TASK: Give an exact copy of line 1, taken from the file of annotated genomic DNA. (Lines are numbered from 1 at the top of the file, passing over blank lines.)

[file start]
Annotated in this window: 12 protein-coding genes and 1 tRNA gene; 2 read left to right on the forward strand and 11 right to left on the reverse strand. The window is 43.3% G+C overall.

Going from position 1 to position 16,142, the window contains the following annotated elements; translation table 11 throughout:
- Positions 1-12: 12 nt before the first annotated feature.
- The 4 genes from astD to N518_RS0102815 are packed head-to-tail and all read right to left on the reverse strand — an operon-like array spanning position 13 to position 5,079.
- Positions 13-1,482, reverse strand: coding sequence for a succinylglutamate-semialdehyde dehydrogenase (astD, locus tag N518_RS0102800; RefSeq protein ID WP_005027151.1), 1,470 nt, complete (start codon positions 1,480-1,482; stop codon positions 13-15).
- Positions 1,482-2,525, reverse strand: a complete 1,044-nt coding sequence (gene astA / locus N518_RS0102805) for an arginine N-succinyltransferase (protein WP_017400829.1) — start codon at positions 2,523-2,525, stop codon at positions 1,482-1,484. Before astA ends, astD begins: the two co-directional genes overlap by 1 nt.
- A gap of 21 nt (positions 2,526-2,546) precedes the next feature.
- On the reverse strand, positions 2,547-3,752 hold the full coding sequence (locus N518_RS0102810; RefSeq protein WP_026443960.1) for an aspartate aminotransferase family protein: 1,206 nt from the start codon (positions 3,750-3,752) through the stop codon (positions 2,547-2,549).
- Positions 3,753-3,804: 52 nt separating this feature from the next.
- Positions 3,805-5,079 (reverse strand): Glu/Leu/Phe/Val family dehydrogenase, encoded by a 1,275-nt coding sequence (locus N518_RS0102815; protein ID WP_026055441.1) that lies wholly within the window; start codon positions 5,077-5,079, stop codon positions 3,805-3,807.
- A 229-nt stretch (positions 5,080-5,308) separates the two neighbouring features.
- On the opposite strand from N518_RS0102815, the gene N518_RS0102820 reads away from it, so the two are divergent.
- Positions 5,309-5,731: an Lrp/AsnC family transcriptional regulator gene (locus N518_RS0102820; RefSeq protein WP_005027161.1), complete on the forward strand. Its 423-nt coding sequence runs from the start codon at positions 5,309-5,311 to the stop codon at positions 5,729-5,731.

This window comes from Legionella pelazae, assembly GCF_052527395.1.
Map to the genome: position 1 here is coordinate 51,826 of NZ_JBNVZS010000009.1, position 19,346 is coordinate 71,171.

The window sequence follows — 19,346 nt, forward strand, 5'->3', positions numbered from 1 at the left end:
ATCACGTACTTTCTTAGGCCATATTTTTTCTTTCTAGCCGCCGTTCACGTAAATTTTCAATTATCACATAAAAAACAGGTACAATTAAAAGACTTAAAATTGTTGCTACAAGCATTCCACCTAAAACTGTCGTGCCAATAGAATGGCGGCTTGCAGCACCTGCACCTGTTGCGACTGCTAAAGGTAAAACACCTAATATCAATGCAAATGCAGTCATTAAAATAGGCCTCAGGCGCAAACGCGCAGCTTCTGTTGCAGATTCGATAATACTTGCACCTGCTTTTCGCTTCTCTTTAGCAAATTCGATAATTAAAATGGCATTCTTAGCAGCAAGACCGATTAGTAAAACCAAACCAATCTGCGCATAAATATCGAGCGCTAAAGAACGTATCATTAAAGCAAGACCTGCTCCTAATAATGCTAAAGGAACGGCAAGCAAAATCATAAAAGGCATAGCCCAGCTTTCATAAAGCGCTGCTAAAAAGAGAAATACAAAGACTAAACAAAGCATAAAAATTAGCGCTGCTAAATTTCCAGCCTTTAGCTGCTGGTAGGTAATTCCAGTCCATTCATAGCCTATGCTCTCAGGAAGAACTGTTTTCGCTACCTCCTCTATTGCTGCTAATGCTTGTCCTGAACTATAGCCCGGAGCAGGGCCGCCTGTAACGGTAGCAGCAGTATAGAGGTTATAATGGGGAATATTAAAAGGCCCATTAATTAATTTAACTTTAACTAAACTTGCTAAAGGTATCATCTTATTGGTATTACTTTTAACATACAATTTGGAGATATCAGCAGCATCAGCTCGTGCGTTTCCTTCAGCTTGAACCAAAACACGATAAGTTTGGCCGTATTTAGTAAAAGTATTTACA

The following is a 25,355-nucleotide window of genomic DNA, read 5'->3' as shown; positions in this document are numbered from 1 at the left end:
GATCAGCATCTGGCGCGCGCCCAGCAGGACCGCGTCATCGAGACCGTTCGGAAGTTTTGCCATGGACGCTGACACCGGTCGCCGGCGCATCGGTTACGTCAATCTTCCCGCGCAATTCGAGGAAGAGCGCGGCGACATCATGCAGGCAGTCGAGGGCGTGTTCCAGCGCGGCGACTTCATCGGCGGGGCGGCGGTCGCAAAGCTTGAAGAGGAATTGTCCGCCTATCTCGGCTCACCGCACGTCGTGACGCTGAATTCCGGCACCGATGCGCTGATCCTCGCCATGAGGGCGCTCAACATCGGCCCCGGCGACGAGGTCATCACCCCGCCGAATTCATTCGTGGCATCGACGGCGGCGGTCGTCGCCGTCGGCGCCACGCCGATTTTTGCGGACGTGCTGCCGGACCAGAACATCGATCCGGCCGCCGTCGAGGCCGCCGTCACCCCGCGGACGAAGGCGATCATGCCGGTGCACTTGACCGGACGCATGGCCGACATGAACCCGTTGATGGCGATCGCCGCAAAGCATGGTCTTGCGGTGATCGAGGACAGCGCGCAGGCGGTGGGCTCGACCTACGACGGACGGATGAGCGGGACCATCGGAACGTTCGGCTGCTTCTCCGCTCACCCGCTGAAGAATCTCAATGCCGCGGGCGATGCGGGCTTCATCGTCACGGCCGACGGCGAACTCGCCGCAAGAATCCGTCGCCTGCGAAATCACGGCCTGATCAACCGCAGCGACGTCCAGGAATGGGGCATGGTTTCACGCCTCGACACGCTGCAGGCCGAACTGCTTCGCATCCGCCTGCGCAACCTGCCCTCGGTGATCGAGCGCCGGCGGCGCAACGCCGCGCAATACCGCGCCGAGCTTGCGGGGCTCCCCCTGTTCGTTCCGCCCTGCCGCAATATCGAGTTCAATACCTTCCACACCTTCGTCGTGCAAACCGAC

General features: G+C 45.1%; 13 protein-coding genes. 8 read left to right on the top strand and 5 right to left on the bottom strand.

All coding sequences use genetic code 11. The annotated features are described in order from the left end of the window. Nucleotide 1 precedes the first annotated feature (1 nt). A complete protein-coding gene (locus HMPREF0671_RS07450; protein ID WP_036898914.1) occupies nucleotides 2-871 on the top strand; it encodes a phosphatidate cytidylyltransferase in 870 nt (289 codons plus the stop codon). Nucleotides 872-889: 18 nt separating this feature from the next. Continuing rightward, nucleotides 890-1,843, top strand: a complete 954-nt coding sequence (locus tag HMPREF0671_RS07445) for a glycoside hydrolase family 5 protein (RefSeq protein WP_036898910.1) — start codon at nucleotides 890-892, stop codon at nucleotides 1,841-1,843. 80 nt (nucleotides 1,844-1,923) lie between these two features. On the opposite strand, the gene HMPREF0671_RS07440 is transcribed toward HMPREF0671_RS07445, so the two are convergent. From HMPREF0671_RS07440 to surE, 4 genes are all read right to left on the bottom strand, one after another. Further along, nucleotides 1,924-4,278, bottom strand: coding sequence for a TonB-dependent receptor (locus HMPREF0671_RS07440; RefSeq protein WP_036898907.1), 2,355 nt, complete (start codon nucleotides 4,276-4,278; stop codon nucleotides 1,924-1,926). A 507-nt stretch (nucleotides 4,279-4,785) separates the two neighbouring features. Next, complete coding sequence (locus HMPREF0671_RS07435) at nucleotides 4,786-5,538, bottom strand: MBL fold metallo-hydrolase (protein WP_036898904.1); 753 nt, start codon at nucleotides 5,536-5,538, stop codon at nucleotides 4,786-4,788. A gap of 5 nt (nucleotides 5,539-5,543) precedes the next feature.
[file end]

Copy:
Annotated in this window: 12 protein-coding genes and 1 tRNA gene; 2 read left to right on the forward strand and 11 right to left on the reverse strand. The window is 43.3% G+C overall.